His advice to the Greeks was that their problems would be over if they just reverted to the drachma, to devaluations. Essentially, he wanted them to accept their lot as a failed Balkan state — and to do so proudly.

Fighting for Greece to stay in the euro is also Tsipras’s trump card. In contrast, Yanis Varoufakis, who also lives in very privileged circumstances (just as Tsipras and Cameron), was willing to issue a parallel currency.

His apparent plan was to turn Greece into an impoverished communist state where the dollar or drachma ruled and the local currency was a joke. Some have called his vision “Venezuela minus the oil.”

Gifted politician that he is, Tsipras also instinctively understood that while the German finance minister Wolfgang Schäuble had to play hard cop, it was always going to be Merkel’s call. She was not going to bust Europe apart.

Reformist politics wins

The rest was mere show and tell time. The EU always involved a sharing of sovereignty. It is founded on it. Call this a loss of national sovereignty for Greece if you like. But that’s what Europe is – a post-national sovereignty project.

Tsipras has now crossed the Rubicon. He decided that holding office and keeping power is worth more than plaudits from a left wing in Greece that cannot sit in a pram for five minutes without throwing out its toys. Reformist politics — not economics or infantile leftism — has won.

In sum, Tsipras speaks for the 80% of Greeks who want to keep the euro and the 60% who supported his Yes-No referendum. His position is stronger today than when just 36% voted for him in January.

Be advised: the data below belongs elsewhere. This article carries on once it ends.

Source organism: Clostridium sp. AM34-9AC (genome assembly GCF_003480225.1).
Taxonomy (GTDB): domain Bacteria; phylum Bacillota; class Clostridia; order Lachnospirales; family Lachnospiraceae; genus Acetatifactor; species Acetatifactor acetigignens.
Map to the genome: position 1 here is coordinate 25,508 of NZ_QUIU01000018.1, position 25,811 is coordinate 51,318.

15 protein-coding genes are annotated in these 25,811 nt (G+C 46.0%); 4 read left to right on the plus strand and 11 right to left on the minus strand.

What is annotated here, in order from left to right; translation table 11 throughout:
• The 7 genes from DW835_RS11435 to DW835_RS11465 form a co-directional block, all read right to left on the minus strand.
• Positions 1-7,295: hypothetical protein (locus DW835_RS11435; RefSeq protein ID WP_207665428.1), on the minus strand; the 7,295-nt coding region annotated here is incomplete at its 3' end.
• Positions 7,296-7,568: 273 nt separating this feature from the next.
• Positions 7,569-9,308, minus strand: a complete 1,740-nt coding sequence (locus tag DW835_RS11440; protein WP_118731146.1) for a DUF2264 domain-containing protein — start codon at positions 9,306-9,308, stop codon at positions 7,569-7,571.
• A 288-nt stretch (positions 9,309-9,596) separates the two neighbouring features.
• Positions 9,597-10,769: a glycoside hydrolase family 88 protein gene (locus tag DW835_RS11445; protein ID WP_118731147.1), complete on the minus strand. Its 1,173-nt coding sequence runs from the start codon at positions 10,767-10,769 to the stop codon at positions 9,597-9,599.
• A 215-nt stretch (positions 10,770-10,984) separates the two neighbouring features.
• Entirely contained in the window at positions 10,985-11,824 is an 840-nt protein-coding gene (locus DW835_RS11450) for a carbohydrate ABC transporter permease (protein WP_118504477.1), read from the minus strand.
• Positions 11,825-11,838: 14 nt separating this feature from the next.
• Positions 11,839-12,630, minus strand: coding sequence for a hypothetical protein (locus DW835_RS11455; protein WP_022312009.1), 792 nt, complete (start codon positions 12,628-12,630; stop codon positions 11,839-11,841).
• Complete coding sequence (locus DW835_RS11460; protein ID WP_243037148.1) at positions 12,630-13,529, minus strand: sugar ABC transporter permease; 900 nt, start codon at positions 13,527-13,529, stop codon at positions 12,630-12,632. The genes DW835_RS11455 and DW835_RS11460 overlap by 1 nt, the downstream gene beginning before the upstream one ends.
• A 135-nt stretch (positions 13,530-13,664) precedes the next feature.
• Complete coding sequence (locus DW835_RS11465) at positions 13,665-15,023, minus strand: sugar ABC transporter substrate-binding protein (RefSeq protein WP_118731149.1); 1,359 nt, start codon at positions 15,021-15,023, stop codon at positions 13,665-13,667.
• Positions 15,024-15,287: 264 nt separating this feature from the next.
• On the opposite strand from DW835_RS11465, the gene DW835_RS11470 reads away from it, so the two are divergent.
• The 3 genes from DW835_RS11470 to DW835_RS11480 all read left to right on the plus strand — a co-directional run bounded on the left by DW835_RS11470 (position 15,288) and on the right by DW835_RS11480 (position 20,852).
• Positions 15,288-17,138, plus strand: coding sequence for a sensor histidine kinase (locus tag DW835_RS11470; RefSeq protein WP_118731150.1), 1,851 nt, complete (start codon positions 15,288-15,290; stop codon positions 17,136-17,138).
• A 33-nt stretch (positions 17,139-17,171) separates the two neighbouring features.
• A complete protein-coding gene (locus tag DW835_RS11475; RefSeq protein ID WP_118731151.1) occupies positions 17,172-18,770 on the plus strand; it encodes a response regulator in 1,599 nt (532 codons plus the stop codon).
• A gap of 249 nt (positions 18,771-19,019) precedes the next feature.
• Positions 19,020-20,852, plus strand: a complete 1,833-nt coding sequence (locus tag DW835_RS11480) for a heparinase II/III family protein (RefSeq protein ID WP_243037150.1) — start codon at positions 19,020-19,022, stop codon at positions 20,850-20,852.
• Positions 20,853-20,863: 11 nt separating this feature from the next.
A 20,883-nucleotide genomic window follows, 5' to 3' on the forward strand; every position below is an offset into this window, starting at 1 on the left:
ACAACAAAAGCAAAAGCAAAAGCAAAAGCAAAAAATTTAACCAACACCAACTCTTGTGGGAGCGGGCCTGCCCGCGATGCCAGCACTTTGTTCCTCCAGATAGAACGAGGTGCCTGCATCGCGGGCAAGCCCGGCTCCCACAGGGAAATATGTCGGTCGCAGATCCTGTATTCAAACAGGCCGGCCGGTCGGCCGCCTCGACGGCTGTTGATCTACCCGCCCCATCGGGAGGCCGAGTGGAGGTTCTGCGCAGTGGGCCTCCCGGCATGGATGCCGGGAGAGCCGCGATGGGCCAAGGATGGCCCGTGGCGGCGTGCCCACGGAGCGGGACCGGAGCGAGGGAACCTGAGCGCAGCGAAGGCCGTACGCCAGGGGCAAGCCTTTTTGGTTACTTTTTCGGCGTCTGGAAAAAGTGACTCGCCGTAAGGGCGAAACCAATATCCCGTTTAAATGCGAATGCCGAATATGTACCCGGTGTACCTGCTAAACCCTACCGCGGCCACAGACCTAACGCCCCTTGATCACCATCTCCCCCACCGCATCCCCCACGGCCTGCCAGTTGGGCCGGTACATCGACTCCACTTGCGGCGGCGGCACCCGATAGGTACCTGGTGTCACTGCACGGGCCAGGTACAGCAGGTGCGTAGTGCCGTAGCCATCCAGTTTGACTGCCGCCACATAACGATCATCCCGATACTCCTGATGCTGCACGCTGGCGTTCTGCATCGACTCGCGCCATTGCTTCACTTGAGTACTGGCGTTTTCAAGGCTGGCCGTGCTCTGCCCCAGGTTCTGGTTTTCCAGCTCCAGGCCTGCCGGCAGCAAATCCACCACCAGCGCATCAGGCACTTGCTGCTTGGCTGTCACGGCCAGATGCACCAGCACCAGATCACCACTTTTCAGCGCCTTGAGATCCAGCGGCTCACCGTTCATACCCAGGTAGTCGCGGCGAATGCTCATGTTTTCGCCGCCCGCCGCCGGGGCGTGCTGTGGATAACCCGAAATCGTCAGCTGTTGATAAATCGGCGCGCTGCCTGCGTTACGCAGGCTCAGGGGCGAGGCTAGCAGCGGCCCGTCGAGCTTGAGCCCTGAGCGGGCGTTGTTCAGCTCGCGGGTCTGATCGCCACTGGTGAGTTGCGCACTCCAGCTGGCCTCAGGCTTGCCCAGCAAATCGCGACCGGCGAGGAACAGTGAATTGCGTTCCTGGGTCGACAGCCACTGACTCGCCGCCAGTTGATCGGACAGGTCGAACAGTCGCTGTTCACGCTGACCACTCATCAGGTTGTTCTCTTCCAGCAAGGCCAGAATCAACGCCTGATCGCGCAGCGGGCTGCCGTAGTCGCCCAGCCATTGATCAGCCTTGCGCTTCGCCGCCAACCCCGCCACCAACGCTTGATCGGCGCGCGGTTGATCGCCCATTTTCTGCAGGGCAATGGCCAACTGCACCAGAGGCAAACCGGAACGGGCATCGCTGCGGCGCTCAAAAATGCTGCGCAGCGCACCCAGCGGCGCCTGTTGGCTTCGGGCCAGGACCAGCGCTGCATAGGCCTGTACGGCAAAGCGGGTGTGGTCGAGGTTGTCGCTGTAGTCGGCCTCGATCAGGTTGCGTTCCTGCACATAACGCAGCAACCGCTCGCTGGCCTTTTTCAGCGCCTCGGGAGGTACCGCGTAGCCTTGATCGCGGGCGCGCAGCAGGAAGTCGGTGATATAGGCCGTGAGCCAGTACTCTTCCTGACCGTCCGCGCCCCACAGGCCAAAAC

Contrary to the protests of Germany bashers, which is especially prominent in the UK and United States at the moment, many of the EU proposals for Greece are reformist, progressive measures that were enacted in Nordic nations, the Netherlands, or Germany years ago. Greece should have started implementing them long ago for its own sake – and nobody else’s.

Making up for lost time

If it had done so, it would not have become the problem that it now is for the rest of Europe. It would also not have had a tenth of the problems it now has to contend with if it had done so. But left to its own devices, various Greek leaderships have been an unmitigated disaster for the country.

Tsipras now has a chance to modernize his country. He will be called a traitor and sell-out merchant. That’s from people who have never played a real role in real politics.

If you don’t believe that, check what they said about Felipe Gonzalez or Willy Brandt or Olaf Palme when they chose reformist, not rejectionist politics.

It may all yet go wrong. And much of the conservative critique is justified. Greece needs a smaller state, not one that gobbles up ever rising taxes. But if Greece finally does reform, perhaps it will all have been worthwhile.

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About Denis MacShane

Denis MacShane is a Contributing Editor at The Globalist. He was the UK's Minister for Europe from 2002 to 2005 — and is the author of “Brexit No Exit: Why Britain Won’t Leave Europe.” [London]. Follow him @DenisMacShane